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Trailer Batteries 101

One of the hidden things that no one really talks about - mainly because it’s more of a ‘have to do’ is camper batteries. They are definattly not exciting, but they are needed to keep you’re trailer functioning the way it was designed. We’ll cover what the gibberish numbers mean on this post and how to pick up a replacment.

The 800 pound gorrilla

No, I’m not talking about the weight of the battery in your rig, I’m talking about all the information out there that says to upgrade here or there. Don’t get me wrong, I like to upgrade things, but it’s only when it makes sense. That means being honest with yourself on how your going to use you camper.

Personally, I like the idea of dry camping in the winter in Florida in some semi remote spot, or inexpensive site such as the wildlife management area’s. Then reality calls, at this moment we have two kids under four - we are not going be dry camping anytime soon. So why would we spend the money or effort upgrading our rig to be able to do that?

When your battery does go, it’s usually not at the best time - we’ve actually been on a multi stop trip and had to swap it out at the nearest auto parts store. Since that trip we’ve been a little more diligent about the maintenance, and testing of the battery. This is mainly so we can price shop and save some money.

Figuring out the numbers

Was the old one good?

There are a few things to consider when ordering a replacement battery. First and most important is were you happy with the last one? If you were then chances are order the same part number up and your good to go. With our old Interstate Battery we were very happy with the four years that we got out of it in the Florida sun. The problem was we couldn’t find a place - at least online where we could buy another one.


This brings us to the physical size question. If the battery is outside camper, then you could always change the box quickly if you wanted to. In most cases you’ll most likely want to keep with the same size - it’s easier and keeps the weight generally close to the same.

Battery Sizing

My super accurate measurement system

Battery Label 1

This is a 24 series battery

When you open up the battery box look around the label, usually there is a number calling out the size.  Again this is a 24 series battery, which is a fairly standard deep cycle battery size.

Plugs and ports

We’ll not so much ports, but like everything else interface matters! Most deep cycle batteries will have studs for nuts or wing nuts as well as the standard batter lugs. If possible go with the studs as they are a lot easier to work with. We actually upgraded the last two campers to this format and it made everything much simpler. In past campers we’ve connected everything from float chargers to solar panels with the wing nut stub combination.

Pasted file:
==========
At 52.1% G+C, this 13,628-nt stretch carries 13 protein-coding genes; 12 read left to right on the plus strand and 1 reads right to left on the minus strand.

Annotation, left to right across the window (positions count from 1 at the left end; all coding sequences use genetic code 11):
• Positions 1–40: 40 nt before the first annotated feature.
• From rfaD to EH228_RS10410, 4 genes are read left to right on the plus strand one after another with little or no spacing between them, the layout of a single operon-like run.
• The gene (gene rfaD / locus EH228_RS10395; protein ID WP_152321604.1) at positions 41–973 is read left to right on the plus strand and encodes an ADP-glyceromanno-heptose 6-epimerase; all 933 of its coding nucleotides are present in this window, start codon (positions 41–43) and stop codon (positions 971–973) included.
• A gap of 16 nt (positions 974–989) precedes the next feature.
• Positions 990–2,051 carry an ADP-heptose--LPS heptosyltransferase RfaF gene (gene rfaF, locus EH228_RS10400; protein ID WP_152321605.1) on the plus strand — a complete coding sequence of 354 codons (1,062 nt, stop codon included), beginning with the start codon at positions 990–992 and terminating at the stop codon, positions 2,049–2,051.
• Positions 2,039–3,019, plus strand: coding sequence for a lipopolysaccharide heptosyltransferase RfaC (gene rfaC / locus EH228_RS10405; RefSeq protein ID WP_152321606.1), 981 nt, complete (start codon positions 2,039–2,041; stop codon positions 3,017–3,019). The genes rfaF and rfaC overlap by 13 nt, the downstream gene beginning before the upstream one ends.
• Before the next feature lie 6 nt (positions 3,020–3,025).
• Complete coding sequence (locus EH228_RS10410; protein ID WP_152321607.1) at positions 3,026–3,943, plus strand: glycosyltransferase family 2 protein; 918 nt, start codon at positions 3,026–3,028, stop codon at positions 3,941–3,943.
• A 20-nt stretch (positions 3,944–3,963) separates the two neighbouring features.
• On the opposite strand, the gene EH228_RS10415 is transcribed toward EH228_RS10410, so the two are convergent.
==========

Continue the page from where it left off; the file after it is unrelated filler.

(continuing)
Generally with car batteries you look at cold cranking amps or CCA’s, but in a deep cycle battery you really care about is the reserve capacity that the battery has. This is also where you have a little wiggle room when looking for a new battery. We upgraded to a 130 minute reserve capacity battery from a 100 minute reserve capacity battery without any noticeable size or weight changes, while keeping the price reasonable.

Battery Label 2

Searching for the replacement

Since we could not find a like for like battery we ended up searching online at the local auto part stores for a replacement. ¬†This is where you can definitely save some money. Don’t be afraid to search for one that will meet your needs at each of the places and then search for a coupon code. We ended up finding a coupon code for 20% off, which meant that we got a 24 series deep cycle battery for about $70 after the core charge return. This is a huge discount in comparison to our last replacement of about $160 when we were on the road.


While there is never a good time to replace a battery, it’s a lot easier when you have a little time and are at home. Were we lucky that we caught the battery issue right after a camping trip. This not only let us save some cash, but also allowed us to get a little upgrade in the process.

Always follow the manufacturers instructions, this write up is simply the way that I do it, and it may or may not be the right way. Use your common sense when applying products to or altering your stuff and always wear the appropriate safety gear.

Links to the other posts in the Camper Maintenance series

  1. Duragloss 531 Vinyl Protectant
  2. 303 Aerospace Protectant Spray
  3. Review of Duragloss 501 RV Polish
  4. Trailer Batteries 101